[Tweeters] You Lucky Duck !

Jeff Gibson gibsondesign at msn.com
Mon Oct 19 09:27:26 PDT 2015

Congratulations! You have just won the Lottery, you lucky duck.

Yup, if you're reading this you are one of the many winners of a lifetime ticket to the planet Earth - the best birding locale in the galaxy - as far as I know. The chances of this ever happening are slim to none, yet here we are. Turns out that there are billions of other winners - a few too many at this point maybe.
Anyhoo, your odds of winning this this Lottery are ridiculous. Okay, it just so happens that Earth is just the right distance from the nearest star - about ninety million miles - for life to occur. A sort of Goldilocks story, the Sun is not too hot, not too cold - it's just right. Your good luck. It just keeps on getting better.
Not only does the Sun provide radiant heating, but the Earth spins, which is kind of nice. As it turns, this big ball entertains us with the illusions of sunsets and sunrises (it's just the Earth turning really) and the stars and the Moon appear to move across the night sky. A lot of birds get really excited to see the Sun come up - they burst into song and sound - a wonderful thing to hear, and just another perk for you, dear Lottery winner. Some birds appreciate the dark nights too, which adds more interest to the place. I heard a Killdeer calling in the dark yesterday - always love that.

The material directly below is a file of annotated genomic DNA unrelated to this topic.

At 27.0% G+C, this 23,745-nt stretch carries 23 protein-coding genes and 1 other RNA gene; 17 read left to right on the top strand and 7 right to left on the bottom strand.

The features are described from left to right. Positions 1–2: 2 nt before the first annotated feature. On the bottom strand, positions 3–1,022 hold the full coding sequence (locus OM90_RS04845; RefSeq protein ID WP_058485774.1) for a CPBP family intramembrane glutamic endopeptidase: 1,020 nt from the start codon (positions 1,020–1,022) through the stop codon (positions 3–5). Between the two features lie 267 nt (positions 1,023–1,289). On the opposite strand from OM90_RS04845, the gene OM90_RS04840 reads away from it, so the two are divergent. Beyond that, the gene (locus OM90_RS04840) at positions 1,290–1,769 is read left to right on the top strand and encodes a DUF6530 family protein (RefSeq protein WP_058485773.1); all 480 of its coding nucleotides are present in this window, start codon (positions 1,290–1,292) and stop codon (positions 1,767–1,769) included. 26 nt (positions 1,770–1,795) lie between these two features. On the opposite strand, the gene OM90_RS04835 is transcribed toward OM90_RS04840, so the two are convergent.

Well, beyond having all those unlikely features, the Earth also has a tilted axis that it does it's daily spin on. What are the odds of that! While the Earth circles the Sun once a year, the tilted axis , while wobbling a bit, mostly points either toward or away from the sun, in it's annual solar orbit - thus providing our seasons. Makes for some interesting birding.
Then don't forget our nearest rock neighbor, the Moon. Unlike the Earth, the Moon, she don't spin, but just presents us with one side of her face. Luna's close proximity greatly affects our tides, which makes shore birding more interesting.
I was recently inspired last week to write about all this because the morning sky has been full of visible planets - bright Venus, dimmer orange Mars, and Jupiter, all grouped closely together . Just before sunrise, Mercury showed up low in the East.. There is no birding available on those planets - you'd freeze, boil, croak on poisonous gas, or whatever, if you were stupid enough to go to those places.
That all just made me more thankful for my winning ticket to Earth. The sun just so, the planet spinning on it's tilted axis, the moon tides - it's all turned out pretty nice, I think. I haven't even mentioned atmosphere, water, geology, etc - all wondrous contributors to good birding. In fact the probability of all these features I'm talking about happening in one place is sort of way iffy, yet it's happening nonetheless .
You're a winner! Go see a bird - there's tons of the (mostly) lightweight feathery things, all around our world.
Jeff Gibson space cadet, inPort Townsend Wa

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